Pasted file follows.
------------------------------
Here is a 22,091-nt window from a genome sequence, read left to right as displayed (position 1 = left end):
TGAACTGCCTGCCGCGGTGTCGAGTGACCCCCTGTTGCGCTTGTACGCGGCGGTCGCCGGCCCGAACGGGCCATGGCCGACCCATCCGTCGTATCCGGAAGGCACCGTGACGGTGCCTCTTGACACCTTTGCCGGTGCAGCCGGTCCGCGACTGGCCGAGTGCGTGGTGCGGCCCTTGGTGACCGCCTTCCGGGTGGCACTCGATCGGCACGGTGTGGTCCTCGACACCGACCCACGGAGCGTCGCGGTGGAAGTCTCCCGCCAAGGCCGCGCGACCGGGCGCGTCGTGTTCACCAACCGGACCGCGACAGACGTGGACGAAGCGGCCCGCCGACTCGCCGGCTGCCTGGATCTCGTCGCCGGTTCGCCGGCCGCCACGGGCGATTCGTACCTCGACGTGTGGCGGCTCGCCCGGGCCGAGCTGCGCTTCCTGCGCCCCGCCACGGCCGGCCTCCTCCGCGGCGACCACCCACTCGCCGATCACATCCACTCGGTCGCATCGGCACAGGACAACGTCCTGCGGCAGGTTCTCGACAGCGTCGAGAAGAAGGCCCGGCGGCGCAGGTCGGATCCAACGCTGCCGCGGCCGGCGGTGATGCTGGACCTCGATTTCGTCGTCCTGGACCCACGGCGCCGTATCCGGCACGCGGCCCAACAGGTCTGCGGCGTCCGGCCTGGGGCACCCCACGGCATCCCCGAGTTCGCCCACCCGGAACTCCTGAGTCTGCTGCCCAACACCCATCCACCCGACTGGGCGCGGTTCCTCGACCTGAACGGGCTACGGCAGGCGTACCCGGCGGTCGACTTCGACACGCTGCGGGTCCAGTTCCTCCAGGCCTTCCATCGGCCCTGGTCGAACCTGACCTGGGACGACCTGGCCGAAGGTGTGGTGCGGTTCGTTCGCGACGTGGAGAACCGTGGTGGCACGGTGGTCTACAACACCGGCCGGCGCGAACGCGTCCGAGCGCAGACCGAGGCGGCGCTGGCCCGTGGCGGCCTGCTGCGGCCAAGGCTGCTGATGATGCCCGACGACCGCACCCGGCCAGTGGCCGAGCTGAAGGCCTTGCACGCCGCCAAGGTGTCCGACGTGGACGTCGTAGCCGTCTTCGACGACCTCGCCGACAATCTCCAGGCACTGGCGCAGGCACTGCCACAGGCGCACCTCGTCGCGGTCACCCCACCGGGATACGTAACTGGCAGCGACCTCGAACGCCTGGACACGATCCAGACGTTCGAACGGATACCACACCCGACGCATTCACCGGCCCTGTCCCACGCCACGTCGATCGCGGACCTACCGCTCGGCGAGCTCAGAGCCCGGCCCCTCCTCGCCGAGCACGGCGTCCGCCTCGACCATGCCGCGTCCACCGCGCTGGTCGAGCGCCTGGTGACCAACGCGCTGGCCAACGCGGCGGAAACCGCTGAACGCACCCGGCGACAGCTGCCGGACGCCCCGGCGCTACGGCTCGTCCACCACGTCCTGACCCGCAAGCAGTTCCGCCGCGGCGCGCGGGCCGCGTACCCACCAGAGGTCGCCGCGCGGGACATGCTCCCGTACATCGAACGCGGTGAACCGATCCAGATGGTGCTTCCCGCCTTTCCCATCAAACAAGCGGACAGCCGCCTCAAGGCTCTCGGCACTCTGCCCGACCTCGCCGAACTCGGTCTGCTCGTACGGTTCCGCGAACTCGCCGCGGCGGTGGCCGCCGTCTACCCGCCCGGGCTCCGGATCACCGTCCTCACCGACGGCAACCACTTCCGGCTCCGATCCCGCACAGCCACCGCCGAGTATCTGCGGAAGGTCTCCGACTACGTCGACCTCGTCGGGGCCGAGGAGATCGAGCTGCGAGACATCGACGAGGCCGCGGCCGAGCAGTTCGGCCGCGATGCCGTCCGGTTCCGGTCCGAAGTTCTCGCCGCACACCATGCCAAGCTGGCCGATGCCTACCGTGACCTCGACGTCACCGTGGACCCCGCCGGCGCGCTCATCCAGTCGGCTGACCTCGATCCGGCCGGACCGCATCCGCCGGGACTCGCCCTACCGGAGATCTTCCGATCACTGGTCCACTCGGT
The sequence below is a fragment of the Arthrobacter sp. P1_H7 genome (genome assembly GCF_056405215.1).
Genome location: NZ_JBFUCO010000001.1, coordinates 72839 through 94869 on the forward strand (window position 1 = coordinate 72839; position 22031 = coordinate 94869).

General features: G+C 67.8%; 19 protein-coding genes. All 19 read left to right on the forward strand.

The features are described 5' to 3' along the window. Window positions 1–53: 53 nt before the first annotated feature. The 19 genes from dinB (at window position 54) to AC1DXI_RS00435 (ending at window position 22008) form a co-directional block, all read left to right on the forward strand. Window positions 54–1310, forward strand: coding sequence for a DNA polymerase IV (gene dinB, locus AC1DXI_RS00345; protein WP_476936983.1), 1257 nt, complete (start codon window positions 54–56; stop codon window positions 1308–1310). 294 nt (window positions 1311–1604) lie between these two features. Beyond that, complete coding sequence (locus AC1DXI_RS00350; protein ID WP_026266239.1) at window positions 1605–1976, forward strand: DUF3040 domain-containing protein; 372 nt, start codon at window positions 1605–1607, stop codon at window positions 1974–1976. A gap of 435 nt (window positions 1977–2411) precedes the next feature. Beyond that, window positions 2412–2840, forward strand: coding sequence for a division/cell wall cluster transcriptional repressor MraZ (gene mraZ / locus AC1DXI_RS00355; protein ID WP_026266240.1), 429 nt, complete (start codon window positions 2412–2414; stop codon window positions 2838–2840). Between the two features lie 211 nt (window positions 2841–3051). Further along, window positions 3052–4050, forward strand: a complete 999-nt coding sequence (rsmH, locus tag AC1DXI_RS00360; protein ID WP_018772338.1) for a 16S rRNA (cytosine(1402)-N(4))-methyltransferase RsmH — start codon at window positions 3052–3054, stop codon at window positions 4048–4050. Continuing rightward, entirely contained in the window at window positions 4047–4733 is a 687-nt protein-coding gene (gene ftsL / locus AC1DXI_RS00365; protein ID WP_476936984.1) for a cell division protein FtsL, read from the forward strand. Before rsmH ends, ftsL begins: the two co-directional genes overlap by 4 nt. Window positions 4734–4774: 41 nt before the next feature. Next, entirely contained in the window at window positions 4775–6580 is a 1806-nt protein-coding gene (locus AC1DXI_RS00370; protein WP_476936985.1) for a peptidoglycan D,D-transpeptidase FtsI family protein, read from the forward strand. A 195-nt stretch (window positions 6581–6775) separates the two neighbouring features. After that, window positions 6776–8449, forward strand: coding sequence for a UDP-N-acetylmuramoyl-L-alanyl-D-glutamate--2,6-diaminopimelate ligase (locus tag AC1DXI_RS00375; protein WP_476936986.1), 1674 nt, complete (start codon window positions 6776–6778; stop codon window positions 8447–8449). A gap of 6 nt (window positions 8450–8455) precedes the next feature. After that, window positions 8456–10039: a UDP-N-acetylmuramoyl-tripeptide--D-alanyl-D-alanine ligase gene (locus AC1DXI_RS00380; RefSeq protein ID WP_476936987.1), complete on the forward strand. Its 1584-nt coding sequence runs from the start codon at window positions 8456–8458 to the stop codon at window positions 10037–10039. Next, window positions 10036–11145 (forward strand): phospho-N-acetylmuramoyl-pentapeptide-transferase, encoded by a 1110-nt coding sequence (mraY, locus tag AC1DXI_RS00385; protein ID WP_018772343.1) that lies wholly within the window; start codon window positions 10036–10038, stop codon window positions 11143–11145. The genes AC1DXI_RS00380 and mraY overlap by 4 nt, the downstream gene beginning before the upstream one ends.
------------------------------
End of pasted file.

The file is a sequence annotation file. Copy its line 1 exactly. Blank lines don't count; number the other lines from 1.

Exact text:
Here is a 22,091-nt window from a genome sequence, read left to right as displayed (position 1 = left end):